(05.21.21 – Value -Genesis 13:1-2)
My friend, may I ask you a question? Looking at things this way keeps your perspective positive. In the same way is it also a good idea to put our material lives into that same "either-way" perspective?
My friend, Life’s a story, welcome to This Passing Day.
I'm M. Clifford Brunner.
Life is full of "either ways." You go on a vacation and pray that it doesn't rain. It does! Either way you're blessed because although your camping equipment is damp and muddy, your grass back at home is green and growing. I suppose it's just my way of dealing with things that don't always go the way I plan them. But then, perhaps, it's more than that. Especially when you think of God's injunction that "all things work together for good!"
Here's a story: Several years ago I was involved in a serious auto accident. It happened on the freeway and there were three cars involved, including mine. Getting out of the car I surveyed the damage. The left, rear fender of my Corvair was dented and the light fixture broken and the rear bumper bent pretty badly. Since I was in the middle of the crash the front end of the Corvair was damaged as well with the left front fender crumpled pretty badly. Within seconds I began to worry about what might turn out to be a big repair bill. "Now what?" I thought to myself. "How did I get myself into this?" As it happens, the situation turned out to be an "either way" after all. Why? As it turned out, because I received insurance coverage to repair the dents, I was also able to do some touch-up painting that was badly needed any way. After the accident my car ended up looking better than it did before the crash.
Looking at things this way keeps your perspective positive. In the same way it's also a good idea to put our material lives into that same "either-way" perspective. Take the patriarch Abraham, for example. He was a very rich man. Because of his possessions he probably traveled with a large party, perhaps hundreds, of servants and family. Did you ever wonder why God picked such a wealthy man to do His humble bidding? Here's where the "either-way" concept comes in. God could have accomplished His plan through just about anyone. Nonetheless, He chose Abraham. God used him to do His will both despite and because of his wealth. His wealth gave him the ability to travel and establish himself in various places throughout Canaan. God also used him because he was a man who didn't serve his wealth. Rather, he used it generously and graciously.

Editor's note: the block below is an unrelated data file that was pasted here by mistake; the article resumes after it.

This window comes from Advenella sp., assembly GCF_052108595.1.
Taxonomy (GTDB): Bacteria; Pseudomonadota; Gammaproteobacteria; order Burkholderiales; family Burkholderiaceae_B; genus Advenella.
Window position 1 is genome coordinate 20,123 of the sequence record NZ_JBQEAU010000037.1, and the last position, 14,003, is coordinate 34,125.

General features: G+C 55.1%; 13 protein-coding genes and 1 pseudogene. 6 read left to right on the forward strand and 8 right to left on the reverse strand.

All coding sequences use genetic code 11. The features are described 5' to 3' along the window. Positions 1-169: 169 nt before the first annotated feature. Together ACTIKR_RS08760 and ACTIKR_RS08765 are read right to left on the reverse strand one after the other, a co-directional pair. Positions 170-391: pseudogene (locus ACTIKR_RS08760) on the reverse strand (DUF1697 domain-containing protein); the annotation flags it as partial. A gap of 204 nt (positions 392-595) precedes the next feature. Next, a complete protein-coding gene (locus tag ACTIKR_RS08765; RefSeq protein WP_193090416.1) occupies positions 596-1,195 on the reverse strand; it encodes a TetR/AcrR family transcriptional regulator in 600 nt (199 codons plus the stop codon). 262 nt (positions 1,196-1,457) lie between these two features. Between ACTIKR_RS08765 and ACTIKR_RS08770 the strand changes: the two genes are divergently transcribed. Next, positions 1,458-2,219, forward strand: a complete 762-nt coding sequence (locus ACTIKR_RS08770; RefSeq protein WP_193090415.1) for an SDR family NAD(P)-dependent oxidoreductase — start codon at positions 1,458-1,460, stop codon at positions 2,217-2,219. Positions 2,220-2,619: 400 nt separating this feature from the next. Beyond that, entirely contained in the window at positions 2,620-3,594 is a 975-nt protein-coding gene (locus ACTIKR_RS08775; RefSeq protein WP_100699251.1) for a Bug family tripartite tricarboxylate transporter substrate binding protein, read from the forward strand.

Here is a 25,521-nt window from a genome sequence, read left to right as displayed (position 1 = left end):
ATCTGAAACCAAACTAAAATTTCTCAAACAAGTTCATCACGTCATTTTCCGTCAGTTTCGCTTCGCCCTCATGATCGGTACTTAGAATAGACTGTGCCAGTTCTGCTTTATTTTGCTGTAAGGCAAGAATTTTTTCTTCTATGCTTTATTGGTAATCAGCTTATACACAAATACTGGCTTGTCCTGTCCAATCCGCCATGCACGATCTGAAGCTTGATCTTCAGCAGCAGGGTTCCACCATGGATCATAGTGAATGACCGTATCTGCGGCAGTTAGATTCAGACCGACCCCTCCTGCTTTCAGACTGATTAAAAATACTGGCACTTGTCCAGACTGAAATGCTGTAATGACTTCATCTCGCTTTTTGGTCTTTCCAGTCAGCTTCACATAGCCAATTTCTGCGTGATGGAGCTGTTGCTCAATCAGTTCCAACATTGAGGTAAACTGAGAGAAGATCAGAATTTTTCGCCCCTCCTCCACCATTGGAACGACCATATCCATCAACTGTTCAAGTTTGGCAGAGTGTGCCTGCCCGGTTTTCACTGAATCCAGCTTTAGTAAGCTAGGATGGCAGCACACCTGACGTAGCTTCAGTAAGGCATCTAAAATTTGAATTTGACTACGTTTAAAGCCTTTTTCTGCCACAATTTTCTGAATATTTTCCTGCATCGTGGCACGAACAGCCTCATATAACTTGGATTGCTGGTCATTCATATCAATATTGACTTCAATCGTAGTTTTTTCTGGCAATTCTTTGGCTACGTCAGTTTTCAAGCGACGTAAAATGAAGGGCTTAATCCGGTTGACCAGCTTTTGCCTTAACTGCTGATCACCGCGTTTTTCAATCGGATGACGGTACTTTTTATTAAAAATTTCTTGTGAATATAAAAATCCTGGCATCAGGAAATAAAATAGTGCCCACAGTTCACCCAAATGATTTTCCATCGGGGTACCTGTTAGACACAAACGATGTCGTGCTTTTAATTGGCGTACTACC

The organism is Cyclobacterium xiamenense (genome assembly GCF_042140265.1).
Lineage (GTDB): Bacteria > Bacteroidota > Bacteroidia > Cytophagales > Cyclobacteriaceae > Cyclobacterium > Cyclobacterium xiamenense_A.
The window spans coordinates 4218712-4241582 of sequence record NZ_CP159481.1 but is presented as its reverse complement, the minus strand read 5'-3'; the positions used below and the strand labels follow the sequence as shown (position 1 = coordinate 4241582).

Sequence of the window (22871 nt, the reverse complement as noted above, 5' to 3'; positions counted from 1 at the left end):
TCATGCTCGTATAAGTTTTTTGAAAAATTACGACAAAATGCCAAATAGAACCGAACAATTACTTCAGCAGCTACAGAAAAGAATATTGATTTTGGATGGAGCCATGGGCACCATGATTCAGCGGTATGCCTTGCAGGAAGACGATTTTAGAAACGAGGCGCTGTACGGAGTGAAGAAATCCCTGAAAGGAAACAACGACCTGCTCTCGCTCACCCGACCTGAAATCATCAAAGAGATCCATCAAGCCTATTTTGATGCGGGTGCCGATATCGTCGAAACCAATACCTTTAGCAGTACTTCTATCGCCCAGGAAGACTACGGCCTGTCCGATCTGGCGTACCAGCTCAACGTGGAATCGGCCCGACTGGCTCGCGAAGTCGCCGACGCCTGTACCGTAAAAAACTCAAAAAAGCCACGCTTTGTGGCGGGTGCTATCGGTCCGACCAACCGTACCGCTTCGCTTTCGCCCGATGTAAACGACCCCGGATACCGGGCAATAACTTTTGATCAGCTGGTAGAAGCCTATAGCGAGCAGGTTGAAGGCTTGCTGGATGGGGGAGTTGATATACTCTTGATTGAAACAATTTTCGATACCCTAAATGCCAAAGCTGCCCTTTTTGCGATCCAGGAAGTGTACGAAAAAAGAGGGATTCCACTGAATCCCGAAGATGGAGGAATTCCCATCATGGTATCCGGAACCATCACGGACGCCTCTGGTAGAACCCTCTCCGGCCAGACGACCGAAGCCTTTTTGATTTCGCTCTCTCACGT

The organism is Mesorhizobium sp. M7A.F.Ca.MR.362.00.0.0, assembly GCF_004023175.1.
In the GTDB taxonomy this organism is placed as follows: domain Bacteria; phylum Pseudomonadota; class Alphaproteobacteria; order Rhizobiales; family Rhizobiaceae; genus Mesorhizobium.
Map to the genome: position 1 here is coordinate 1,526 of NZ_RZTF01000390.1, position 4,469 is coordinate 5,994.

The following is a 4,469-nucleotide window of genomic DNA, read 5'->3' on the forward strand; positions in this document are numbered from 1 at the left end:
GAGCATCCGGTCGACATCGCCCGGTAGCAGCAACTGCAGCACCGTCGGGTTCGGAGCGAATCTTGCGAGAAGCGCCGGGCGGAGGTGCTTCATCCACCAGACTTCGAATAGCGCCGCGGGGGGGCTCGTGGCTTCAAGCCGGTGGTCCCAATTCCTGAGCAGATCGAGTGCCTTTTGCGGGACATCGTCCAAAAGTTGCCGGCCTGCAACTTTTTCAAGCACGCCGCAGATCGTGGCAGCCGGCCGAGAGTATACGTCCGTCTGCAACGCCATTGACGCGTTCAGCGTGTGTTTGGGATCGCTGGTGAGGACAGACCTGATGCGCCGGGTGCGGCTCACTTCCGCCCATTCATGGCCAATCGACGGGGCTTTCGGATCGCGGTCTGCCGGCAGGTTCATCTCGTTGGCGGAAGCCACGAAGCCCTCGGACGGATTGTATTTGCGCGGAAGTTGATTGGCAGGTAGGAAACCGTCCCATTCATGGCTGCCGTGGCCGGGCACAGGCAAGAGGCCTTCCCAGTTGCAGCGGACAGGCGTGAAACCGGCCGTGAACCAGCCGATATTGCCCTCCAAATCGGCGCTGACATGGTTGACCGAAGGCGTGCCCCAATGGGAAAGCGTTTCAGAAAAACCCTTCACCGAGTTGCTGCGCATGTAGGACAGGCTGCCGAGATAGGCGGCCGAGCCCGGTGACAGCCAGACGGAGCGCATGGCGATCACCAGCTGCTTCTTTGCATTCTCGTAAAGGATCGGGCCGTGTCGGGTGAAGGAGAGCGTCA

It's no virtue to be wealthy or to be poor. "Either-way" we can and should be blessed. If God has given you wealth, use it wisely and be careful not to serve it; and He will also bless your poverty with an opportunity to do His will despite your lack of materials things. In the end we achieve nothing through a status of wealth or poverty. Instead we achieve all great things through our service to the Lord by or despite our material blessings. It's an "either-way" proposition!
We pray. Heavenly Father, we know that it's no virtue to be wealthy or to be poor. "Either-way" we can and should be blessed by You. If You have given us wealth, send Your Spirit to help us use it wisely and be careful not to serve it; and You will also bless our poverty with an opportunity to do Your will despite our lack of materials things. In the end we achieve nothing through a status of wealth or poverty. Instead we achieve all great things through our service to You by or despite our material blessings. It's an "either-way" proposition! Help us always to remember that. In Jesus name we pray. Amen!
Therefore my friend, do not worry about tomorrow, for tomorrow will worry for itself; each day has enough trouble of its own. (Matt 6:34) This Passing Day. May this passing day honor our Lord and Savior Jesus Christ and be a blessing to you and everyone you meet. Find a stranger and say hello. Don't let another day pass without your day blessing someone else.
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<firstname.lastname@example.org> From Beech Springs, God bless you for Jesus sake.